Nick Sirianni is doomed regardless of what happens to Jalen Hurts

EAST RUTHERFORD, NJ – AUGUST 27: Philadelphia Eagles head coach Nick Sirianni during the National Football League preseason game between the New York Jets and the Philadelphia Eagles on August 27, 2021 at MetLife Stadium in East Rutherford, NJ. (Photo by Rich Graessle/Icon Sportswire)

The Eagles were an absolute trainwreck in 2020 for a million different reasons. Without sending you all on a trip down memory lane, we all know how it ended. Carson Wentz was pulled from the field during an embarrassing performance against the Packers and Jalen Hurts was dropped into the deep end. After some flashes of strong play in the run towards the end of the season, the front office decided to double down on their QB and exile Carson Wentz and the coaching staff. For better or worse, we’re heading down a similar path in 2021.

The leash on Jalen Hurts has to be tightening. Nick Sirianni has backed his QB since day one, but it’s becoming crystal clear that the flaws in his game are not improving. The current mindset of many is that benching Hurts and affording Minshew an opportunity would move the spotlight onto Nick Sirianni. If the offense looks better, it’s a sign that Hurts has been holding it back. If it looks the same or worse, it’s time to cut ties with the rookie head coach. Unfortunately, it’s not that simple.

No matter how you slice it, it’s looking very unlikely that Nick Sirianni is going to be here long-term and benching Jalen Hurts won’t change that. If Hurts is pulled and the offense magically improves, the real criticism should be directed at Sirianni.

The Eagles invested a second-round pick in a QB who they believed in enough to ship off the $128M man, Carson Wentz. They believed in him enough to fire a coach who won a Lombardi Trophy and bring in someone who vocalized an intent to mold an offense to the strengths of his players, and buy Hurts some time to grow. The latter part has not happened, despite the pairs best efforts to come up with new cliche phrases and talk the talk. If the offense suddenly improved with Hurts out of the picture, it should serve as an indictment on Sirianni’s ability to coach a quarterback and simplify an offense for a struggling one.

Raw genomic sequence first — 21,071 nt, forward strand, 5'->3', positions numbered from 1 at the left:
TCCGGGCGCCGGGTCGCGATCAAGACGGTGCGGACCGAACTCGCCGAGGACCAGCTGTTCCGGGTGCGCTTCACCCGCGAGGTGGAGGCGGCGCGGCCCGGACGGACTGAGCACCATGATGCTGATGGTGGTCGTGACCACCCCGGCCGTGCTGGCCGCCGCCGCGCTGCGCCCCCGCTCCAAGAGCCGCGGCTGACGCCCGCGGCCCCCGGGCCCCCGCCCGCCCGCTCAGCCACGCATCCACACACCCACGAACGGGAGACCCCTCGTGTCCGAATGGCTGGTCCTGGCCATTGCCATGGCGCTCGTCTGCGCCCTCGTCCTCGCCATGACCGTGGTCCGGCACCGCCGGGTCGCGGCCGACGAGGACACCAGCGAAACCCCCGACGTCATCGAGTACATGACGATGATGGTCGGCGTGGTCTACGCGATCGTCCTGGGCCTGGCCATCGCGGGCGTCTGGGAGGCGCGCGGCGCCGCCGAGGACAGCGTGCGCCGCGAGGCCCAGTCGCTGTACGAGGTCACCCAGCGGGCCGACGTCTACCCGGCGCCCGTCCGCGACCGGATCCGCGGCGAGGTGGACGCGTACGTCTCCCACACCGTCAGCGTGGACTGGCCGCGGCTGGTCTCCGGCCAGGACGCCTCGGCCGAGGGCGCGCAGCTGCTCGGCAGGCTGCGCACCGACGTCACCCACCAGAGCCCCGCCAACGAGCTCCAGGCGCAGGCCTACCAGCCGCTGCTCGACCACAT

Doug Pederson might have gotten a lot wrong during his final year, but you cannot ignore the fact that whenever a backup was needed (and for whatever reason), the offense was simplified to make managing the offense easier and to take the strain off of his shoulders. It’s a simple concept and if it happens again here, the response should be one where fans wonder why this didn’t happen with Hurts at the helm.

If Jalen Hurts avoids being benched, he has the remainder of the season to show significant growth, but time is ticking. The Eagles have three first-round picks and just recouped the pick given up for Gardner Minshew by offloading Joe Flacco to the Jets. All signs are pointing towards a very clear-cut decision. Hurts is either the guy, or he isn’t. Either way, the Eagles have the necessary ammo to remedy the situation.

As far as Nick Sirianni goes, he’s doomed either way. The only way he remains on the team is if Howie Roseman really believes in what comes out of Sirianni’s mouth. If he believes that this Eagles roster is in a transitionary period, then maybe Sirianni gets another year. But benching Jalen Hurts would not impact this at all.

Either Sirianni is at fault for failing to construct something that looks remotely close to an NFL offense, or he’s at fault for failing to develop a young quarterback. Both yield the same result.

hoto by Rich Graessle/Icon Sportswire